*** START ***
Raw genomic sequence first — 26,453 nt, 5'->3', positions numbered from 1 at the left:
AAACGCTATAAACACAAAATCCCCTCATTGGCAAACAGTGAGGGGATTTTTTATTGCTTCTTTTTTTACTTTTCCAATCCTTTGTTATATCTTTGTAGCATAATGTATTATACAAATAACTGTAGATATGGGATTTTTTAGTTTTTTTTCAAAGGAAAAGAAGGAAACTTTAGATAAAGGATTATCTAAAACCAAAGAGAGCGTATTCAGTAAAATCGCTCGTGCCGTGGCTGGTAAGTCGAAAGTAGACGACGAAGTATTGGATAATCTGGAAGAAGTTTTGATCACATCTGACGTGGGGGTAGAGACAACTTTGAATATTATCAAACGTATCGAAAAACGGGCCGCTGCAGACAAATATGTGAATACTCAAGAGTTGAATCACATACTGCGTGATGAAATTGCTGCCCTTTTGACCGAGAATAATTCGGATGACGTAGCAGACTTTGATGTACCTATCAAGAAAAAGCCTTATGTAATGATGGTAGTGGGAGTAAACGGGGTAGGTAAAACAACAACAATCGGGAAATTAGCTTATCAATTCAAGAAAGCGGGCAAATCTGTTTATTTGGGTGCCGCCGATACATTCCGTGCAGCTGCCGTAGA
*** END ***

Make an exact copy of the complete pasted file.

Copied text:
Raw genomic sequence first — 26,453 nt, 5'->3', positions numbered from 1 at the left:
AAACGCTATAAACACAAAATCCCCTCATTGGCAAACAGTGAGGGGATTTTTTATTGCTTCTTTTTTTACTTTTCCAATCCTTTGTTATATCTTTGTAGCATAATGTATTATACAAATAACTGTAGATATGGGATTTTTTAGTTTTTTTTCAAAGGAAAAGAAGGAAACTTTAGATAAAGGATTATCTAAAACCAAAGAGAGCGTATTCAGTAAAATCGCTCGTGCCGTGGCTGGTAAGTCGAAAGTAGACGACGAAGTATTGGATAATCTGGAAGAAGTTTTGATCACATCTGACGTGGGGGTAGAGACAACTTTGAATATTATCAAACGTATCGAAAAACGGGCCGCTGCAGACAAATATGTGAATACTCAAGAGTTGAATCACATACTGCGTGATGAAATTGCTGCCCTTTTGACCGAGAATAATTCGGATGACGTAGCAGACTTTGATGTACCTATCAAGAAAAAGCCTTATGTAATGATGGTAGTGGGAGTAAACGGGGTAGGTAAAACAACAACAATCGGGAAATTAGCTTATCAATTCAAGAAAGCGGGCAAATCTGTTTATTTGGGTGCCGCCGATACATTCCGTGCAGCTGCCGTAGA